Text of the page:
The Truth about Writing “The Truth” I am a poet sort of prose writer, by which I mean I don’t write to argue or to narrate so much as to listen, illuminate, and wander. I rarely know, …
Source: Barrie Jean Borich
Reader: Marcia Aldrich Before she published her best-selling memoir Wild, Cheryl Strayed was an advice columnist. She wrote Dear Sugar for The Rumpus, a series gathered into the book Tiny Beautifu…
On “Transgender Day of Remembrance: A Found Essay” Today is Transgender Day of Remembrance 2016, two years after I wrote the Facebook post that eventually became “TDOR: A Found Es…
Source: Torrey Peters
On “Light, from Faraway Places” “Light, from Faraway Places” is just over a thousand words. I could easily write several times that length trying to unpack it and would prob…
Source: Sonja Livingston
“[Waveform] rides the ‘new wave’ in nonfiction essay writing with bravura, intelligence, and sensitivity.”—Kirkus Reviews
The idea for Waveform began some years ago when I became the editor of Fourth Genre: Explorations in Nonfiction. Submissions to that journal came from an abundant number of women writers, and I was consistently impressed by the quality of this writing.
It was clear that something needed to be done to shine a light on the wealth of essays by women writers, and in the fall of 2015, through conversations with the writer and teacher Jill Talbot, the idea for a collection by contemporary women essayists was born. From the start, I wanted an anthology that emphasized their innovations, rather than a collection organized by theme.
There are many nonfiction anthologies that highlight the range of the contemporary essay but do not focus on women. They attest to the enthusiasm for creative nonfiction and the demand for more diverse materials in the classroom. What has been missing is an anthology focusing on contemporary essays by women. What has been missing is Waveform.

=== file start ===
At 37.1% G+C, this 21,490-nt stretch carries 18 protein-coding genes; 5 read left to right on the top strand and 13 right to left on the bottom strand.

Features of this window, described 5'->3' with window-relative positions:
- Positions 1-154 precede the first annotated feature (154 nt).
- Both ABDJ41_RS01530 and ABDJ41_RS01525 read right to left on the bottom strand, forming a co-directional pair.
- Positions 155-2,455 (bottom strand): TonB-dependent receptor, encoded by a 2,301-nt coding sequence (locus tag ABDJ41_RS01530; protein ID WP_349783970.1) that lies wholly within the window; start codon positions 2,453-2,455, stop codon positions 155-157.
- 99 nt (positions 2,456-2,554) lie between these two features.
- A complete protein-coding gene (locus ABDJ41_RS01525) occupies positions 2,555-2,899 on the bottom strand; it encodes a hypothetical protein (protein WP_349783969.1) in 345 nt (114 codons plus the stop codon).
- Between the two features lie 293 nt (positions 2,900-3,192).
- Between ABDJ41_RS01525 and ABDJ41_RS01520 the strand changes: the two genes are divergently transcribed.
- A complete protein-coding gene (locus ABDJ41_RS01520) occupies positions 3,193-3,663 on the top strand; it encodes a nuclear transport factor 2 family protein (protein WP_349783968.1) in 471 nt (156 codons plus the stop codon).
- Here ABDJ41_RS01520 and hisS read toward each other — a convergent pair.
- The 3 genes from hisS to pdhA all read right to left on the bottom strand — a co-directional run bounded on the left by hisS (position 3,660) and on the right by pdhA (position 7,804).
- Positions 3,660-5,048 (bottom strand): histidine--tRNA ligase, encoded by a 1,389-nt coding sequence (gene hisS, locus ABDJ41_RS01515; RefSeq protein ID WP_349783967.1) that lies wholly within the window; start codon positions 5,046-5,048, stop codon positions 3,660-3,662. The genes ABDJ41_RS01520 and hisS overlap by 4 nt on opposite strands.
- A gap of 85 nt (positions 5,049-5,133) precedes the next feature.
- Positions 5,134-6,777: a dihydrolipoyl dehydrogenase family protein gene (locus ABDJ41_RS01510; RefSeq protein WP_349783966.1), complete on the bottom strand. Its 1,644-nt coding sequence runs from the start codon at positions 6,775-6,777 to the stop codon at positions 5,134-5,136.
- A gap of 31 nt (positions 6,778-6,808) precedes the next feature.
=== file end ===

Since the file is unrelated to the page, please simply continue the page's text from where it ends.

Waveform grows out of the recognition that in our moment extraordinary writing is being done by women. I hope that it will have an impact upon the way we think about the contemporary essay. I am especially hopeful that it will be an attractive choice for use in the classroom.
My intent in the Waveform site is to give a little help to teachers and students who may be using Waveform. The site contains reviews and interviews, information about ordering the book, news of events, and brief reflections by the contributors on the composition of their essay. These comments are excellent sources for discussion. Also there are readers’ responses, informal engagements with the essays that report on the experience of reading and provide discussion questions.
The site will evolve as other materials appear. I am excited about discovering the ways it can serve the reading community that grows around Waveform.
“It’s all here, just as it should be: birth, death, sex, longing, regret, anger, love.”—Booklist
Time to share this.
by Gilmore Tamny; for more information, visit http://linesdotscircles.tumblr.com
by Marcia Aldrich
In every man’s heart there is a secret nerve that answers to the vibration of beauty.
Start with a dead deer at the side of Hamilton Road. A major artery between Okemos and Dobie roads, it is my route to work, to the supermarket, to the post office and bank, and the only means of access to Tacoma Hills, the subdivision in Meridian Township where I have lived for the last five years. The speed limit on Hamilton is 25 miles per hour, slowing to 15 at the roundabout a quarter mile to the west. Nevertheless, a driver has struck the deer, and now it lies in the grass in front of a condominium complex. It is a white-tailed deer, odocoileus virginianus, the smallest and most nervous member of the North American deer family.
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